To say that 2019 wasn’t a vintage year for the Pittsburgh Steelers running game would be overly generous. They ranked 29th in rushing yards (1447), 30th in yards per attempt (3.7), 30th in touchdowns (7), and gave up the third most fumbles in the NFL, coughing up the ball 30 times. It couldn’t have been much worse.

The Steelers were confident enough in their ability on the ground that they allowed Le’Veon Bell to leave rather than pay him. They had drafted James Conner in 2017, and in 2018 he repaid that faith with 973 rushing yards, 12 touchdowns, at 4.5 yards per carry. He was our RB11 with an overall grade of 16.94.

However, 2019 saw a drop off in Conner’s effectiveness as a running back. He earned only a 10.88 OSM grade, which saw him ranked as our RB38. Any grade under 10 indicates a contribution detrimental to the performance of the offense. His efficiency and yards per carry dropped from 2018, despite facing a lower percentage of defenses with eight men in the box.

His 2019 season was hampered by injury, and Benny Snell Jr. excelled when called into duty, earning an overall OSM grade of 20.32. That was good enough for our fourth-ranked running back.

I would expect to see a greater role for Snell in 2020, and hopefully, a fully fit Conner can rebound from 2019. However, the Steelers should still take a running back in the 2020 NFL Draft to bolster a running back room that couldn’t get the job done in 2019.

Jacksonville Jaguars

While McCaffrey has shown enough in three years to be rewarded with a second contract, the jury is still out on the running back who was taken ahead of him in the 2017 NFL Draft. The Jacksonville Jaguars selected Leonard Fournette out of LSU with the fourth overall pick just three years ago, but could still look to find his replacement in the 2020 NFL Draft.

Fournette is an interesting case, especially when compared to McCaffrey. He has graded higher by OSM than the Panthers running back every year since they were drafted. Fournette has been consistently in our top-10 running backs, whereas McCaffrey’s RB14 rank from 2019 was the highest of his short career. There isn’t a huge disparity between their rushing totals, with McCaffrey racking up 2920 rushing yards since 2017, and Fournette rushing for 2631.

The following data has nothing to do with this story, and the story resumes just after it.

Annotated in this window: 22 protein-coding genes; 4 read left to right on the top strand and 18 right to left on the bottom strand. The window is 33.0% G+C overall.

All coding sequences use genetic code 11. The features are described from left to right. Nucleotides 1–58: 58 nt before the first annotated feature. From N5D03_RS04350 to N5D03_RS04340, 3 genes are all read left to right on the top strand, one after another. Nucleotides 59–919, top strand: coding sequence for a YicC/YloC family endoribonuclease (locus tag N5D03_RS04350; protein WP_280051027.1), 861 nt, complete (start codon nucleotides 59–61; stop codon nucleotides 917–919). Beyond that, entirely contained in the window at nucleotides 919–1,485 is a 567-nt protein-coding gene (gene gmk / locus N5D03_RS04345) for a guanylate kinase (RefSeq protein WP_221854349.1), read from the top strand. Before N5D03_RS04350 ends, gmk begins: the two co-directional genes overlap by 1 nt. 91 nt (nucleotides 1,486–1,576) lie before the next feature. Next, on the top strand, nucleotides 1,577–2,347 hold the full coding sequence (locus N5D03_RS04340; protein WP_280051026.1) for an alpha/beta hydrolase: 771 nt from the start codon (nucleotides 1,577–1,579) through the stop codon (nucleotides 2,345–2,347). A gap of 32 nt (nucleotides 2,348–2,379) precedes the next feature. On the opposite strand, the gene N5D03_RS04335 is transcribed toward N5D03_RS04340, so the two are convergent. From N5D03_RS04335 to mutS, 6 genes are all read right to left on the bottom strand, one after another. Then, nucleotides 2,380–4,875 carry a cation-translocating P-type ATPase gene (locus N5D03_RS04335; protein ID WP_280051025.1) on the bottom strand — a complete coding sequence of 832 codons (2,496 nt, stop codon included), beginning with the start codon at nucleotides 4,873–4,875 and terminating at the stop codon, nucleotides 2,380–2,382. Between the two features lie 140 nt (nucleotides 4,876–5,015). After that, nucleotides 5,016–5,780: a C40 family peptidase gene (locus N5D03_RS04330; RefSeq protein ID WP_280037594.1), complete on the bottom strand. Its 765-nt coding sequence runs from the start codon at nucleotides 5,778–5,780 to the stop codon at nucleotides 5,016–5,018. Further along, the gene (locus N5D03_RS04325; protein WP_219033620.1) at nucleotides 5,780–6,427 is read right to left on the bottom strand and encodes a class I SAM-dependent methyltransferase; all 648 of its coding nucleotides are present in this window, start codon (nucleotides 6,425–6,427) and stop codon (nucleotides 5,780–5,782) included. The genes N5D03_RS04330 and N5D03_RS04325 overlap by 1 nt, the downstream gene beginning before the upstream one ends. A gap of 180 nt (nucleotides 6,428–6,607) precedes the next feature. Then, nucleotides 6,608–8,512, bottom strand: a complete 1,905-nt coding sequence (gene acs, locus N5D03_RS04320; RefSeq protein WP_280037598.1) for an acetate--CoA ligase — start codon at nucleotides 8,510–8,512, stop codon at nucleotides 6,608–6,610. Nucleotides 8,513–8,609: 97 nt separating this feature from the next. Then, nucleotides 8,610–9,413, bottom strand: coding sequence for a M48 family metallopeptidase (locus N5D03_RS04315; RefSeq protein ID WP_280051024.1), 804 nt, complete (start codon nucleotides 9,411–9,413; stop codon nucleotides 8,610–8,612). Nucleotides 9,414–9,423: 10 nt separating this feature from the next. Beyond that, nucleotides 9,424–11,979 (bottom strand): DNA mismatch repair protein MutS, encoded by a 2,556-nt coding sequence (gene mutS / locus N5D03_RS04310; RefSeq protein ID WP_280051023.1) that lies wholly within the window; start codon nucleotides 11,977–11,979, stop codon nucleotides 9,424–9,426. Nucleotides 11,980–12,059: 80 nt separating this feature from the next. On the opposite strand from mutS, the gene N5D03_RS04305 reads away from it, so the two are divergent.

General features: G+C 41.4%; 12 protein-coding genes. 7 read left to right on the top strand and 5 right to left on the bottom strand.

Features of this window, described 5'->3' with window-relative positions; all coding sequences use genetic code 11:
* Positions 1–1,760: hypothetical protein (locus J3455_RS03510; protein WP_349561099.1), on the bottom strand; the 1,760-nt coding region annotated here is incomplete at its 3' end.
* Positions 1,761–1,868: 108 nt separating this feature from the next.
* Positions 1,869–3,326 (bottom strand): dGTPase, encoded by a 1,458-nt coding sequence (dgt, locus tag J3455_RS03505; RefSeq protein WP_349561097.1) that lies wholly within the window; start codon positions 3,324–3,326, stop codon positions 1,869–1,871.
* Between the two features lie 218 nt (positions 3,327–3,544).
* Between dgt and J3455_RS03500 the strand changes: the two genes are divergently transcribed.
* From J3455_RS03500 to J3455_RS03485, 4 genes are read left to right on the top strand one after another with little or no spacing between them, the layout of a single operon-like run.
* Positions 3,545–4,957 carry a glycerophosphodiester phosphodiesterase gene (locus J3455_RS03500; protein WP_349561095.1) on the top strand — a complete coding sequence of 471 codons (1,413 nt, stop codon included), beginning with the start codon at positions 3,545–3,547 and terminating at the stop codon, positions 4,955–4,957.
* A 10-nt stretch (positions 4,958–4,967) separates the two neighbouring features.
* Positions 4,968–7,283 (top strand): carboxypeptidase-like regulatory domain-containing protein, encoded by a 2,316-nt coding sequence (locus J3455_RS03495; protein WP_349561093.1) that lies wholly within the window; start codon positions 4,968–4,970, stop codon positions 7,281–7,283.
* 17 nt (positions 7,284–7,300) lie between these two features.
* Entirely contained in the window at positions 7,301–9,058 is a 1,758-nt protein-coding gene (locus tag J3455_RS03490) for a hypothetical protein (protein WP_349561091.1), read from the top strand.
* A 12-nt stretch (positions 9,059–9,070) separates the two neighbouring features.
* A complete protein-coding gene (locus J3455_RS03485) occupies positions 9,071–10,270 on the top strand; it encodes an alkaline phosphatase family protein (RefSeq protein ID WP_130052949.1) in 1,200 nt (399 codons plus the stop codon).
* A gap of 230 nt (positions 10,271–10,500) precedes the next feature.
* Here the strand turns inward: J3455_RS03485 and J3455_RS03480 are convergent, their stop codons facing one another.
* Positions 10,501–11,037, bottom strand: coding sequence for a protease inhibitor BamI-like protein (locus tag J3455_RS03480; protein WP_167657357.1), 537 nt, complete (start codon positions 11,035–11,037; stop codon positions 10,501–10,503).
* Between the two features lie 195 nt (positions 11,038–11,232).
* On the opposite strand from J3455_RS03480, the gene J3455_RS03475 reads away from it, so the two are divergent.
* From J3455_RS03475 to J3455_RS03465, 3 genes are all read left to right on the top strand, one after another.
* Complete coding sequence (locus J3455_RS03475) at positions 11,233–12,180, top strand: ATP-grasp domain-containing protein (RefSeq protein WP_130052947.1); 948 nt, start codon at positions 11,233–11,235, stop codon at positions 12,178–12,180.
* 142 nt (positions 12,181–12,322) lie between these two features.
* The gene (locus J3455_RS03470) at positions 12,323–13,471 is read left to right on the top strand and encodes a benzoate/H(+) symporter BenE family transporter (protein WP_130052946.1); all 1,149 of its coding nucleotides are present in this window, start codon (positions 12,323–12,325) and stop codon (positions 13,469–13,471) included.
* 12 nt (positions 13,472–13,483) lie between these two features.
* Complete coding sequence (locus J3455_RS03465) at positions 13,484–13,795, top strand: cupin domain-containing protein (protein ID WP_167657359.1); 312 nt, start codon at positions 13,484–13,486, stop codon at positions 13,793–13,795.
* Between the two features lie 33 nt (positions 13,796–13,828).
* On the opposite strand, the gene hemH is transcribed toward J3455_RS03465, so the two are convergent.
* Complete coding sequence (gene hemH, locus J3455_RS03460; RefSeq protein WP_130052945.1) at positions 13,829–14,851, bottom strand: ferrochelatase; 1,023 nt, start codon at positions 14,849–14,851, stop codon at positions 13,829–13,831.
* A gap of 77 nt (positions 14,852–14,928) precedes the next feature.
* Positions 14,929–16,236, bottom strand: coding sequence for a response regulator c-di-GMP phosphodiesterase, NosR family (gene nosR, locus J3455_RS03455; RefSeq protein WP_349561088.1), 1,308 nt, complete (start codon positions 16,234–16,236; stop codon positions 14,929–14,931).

Fournette’s OSM trend should raise some eyebrows

Despite consistently ranking in the top-10 running backs, the OSM grade trend for Fournette should give the Jaguars cause for concern.

In his rookie year, he received a 24.73 grade, good enough for RB3. In an injury and suspension hit 2018, his grade dropped off to 18.49, which was still good enough for RB4. Then in 2019, a year he was fully healthy, his grade dropped off again. Although it was only a slight drop to 18.23, it caused him to slip to RB10. You would expect to have seen him improve his grade when fully fit, and the fact he didn’t is what should give the Jaguars cause for concern.

With an overall downward trend, it would make sense for the Jaguars to take a running back in the 2020 NFL Draft. It might not appear to be the most pressing need, but with quality depth in this draft class, they will still be able to pick up an instant impact back from round two and beyond. They could even replace one LSU running back with another in Clyde Edwards-Helaire.

The 2020 NFL Draft is under a week away, and several teams may look to take a running back. The Kansas City Chiefs, Detroit Lions, and Tampa Bay Buccaneers are also teams that could use additional pieces at the position.

However, for the Colts, Jaguars, and Steelers, they can start a new cycle by replacing their 2017 selection when they take a running back in the 2020 NFL Draft.